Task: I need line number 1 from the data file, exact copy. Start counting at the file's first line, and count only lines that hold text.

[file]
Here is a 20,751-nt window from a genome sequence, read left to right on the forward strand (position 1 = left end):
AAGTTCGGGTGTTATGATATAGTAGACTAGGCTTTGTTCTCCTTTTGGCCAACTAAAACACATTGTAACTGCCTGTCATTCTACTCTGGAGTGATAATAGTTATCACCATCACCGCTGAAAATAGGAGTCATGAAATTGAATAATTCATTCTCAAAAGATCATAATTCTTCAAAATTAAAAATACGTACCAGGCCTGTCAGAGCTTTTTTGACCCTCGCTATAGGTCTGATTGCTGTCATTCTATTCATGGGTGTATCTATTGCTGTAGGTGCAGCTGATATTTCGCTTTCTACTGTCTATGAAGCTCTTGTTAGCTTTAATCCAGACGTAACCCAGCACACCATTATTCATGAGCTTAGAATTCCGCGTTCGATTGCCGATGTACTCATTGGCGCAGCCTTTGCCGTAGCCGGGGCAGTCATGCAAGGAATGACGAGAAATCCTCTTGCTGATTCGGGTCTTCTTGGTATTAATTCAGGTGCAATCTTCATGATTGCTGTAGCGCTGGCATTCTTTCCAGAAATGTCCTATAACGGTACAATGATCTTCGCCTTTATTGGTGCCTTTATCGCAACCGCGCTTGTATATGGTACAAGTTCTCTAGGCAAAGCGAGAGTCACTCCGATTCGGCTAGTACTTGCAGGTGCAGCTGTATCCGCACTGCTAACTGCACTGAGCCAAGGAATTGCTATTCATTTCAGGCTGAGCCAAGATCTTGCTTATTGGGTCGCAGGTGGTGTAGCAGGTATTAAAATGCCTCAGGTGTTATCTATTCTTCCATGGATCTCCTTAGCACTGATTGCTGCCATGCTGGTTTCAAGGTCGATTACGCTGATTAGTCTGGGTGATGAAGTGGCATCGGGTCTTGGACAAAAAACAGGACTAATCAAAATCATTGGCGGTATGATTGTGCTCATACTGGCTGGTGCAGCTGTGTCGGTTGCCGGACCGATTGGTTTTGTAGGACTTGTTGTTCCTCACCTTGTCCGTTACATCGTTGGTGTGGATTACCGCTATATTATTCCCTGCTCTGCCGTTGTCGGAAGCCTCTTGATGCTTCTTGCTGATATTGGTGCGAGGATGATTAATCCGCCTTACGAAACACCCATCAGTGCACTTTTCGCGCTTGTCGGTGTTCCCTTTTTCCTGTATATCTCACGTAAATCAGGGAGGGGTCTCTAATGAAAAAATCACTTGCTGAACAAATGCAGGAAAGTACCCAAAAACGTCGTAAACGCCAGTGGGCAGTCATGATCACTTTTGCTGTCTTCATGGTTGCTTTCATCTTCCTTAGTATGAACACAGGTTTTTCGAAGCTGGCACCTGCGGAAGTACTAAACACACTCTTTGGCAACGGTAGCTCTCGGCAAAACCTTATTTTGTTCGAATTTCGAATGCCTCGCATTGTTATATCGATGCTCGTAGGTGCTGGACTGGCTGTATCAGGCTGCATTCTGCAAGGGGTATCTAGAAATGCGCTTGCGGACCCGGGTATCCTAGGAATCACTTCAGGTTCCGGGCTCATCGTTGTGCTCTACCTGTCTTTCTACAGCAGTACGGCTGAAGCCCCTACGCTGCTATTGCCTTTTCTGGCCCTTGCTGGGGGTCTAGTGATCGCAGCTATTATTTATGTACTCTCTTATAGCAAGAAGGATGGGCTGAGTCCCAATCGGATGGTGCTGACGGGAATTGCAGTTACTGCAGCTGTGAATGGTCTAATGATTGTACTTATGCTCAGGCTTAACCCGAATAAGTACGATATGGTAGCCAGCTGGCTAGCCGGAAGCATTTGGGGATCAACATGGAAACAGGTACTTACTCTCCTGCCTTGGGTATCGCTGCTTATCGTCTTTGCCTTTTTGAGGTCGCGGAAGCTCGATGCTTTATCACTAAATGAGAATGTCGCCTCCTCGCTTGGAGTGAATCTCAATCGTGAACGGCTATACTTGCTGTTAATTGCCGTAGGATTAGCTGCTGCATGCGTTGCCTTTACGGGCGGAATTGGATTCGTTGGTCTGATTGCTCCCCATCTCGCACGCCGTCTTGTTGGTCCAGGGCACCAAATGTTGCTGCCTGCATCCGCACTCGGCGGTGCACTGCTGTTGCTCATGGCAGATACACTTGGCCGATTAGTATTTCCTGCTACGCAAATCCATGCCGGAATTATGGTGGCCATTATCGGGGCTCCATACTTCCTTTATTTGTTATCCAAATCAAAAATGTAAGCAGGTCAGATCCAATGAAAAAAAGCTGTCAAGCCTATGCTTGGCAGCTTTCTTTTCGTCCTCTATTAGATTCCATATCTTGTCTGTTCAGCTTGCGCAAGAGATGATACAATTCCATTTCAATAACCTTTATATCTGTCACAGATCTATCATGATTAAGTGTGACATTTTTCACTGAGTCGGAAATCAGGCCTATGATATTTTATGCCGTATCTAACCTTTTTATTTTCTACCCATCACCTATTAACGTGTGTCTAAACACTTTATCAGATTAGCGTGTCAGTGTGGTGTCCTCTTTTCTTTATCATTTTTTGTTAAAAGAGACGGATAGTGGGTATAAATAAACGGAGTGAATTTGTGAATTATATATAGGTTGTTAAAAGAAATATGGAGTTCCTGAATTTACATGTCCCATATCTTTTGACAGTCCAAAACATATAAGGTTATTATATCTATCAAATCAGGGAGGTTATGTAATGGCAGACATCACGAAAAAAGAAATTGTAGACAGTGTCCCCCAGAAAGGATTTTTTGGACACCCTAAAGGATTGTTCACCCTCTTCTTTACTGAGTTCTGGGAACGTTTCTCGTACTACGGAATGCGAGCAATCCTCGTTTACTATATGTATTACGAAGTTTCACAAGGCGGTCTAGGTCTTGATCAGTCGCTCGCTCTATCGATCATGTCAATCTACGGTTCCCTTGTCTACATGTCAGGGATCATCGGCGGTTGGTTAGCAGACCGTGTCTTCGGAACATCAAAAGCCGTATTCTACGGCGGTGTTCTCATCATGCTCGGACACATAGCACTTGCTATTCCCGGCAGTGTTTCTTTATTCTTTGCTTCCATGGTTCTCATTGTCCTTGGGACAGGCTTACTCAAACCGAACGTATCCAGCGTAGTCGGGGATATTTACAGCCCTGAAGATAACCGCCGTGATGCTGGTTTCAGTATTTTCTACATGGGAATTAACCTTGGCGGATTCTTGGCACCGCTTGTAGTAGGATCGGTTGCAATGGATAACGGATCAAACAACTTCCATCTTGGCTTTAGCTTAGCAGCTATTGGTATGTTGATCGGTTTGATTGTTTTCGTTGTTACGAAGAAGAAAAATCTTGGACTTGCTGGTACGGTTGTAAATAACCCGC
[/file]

Here is a 20,751-nt window from a genome sequence, read left to right on the forward strand (position 1 = left end):